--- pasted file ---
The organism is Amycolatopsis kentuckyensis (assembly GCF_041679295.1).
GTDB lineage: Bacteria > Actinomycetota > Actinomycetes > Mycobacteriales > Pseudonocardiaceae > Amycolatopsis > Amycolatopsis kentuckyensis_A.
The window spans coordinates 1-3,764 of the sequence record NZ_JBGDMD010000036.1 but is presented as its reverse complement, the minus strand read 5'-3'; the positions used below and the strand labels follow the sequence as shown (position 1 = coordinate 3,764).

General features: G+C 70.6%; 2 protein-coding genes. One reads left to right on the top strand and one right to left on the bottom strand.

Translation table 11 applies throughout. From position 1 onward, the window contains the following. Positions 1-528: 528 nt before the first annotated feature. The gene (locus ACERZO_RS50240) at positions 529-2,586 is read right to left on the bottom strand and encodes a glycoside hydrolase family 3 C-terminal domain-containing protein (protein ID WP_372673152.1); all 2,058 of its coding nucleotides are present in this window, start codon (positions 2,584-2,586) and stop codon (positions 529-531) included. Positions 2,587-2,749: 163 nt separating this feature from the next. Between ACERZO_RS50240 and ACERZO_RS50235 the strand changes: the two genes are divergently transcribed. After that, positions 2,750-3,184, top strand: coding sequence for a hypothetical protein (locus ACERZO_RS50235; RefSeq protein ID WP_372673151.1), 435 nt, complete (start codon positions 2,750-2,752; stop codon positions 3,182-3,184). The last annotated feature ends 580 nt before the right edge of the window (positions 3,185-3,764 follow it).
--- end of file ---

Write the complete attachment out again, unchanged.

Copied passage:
The organism is Amycolatopsis kentuckyensis (assembly GCF_041679295.1).
GTDB lineage: Bacteria > Actinomycetota > Actinomycetes > Mycobacteriales > Pseudonocardiaceae > Amycolatopsis > Amycolatopsis kentuckyensis_A.
The window spans coordinates 1-3,764 of the sequence record NZ_JBGDMD010000036.1 but is presented as its reverse complement, the minus strand read 5'-3'; the positions used below and the strand labels follow the sequence as shown (position 1 = coordinate 3,764).

General features: G+C 70.6%; 2 protein-coding genes. One reads left to right on the top strand and one right to left on the bottom strand.

Translation table 11 applies throughout. From position 1 onward, the window contains the following. Positions 1-528: 528 nt before the first annotated feature. The gene (locus ACERZO_RS50240) at positions 529-2,586 is read right to left on the bottom strand and encodes a glycoside hydrolase family 3 C-terminal domain-containing protein (protein ID WP_372673152.1); all 2,058 of its coding nucleotides are present in this window, start codon (positions 2,584-2,586) and stop codon (positions 529-531) included. Positions 2,587-2,749: 163 nt separating this feature from the next. Between ACERZO_RS50240 and ACERZO_RS50235 the strand changes: the two genes are divergently transcribed. After that, positions 2,750-3,184, top strand: coding sequence for a hypothetical protein (locus ACERZO_RS50235; RefSeq protein ID WP_372673151.1), 435 nt, complete (start codon positions 2,750-2,752; stop codon positions 3,182-3,184). The last annotated feature ends 580 nt before the right edge of the window (positions 3,185-3,764 follow it).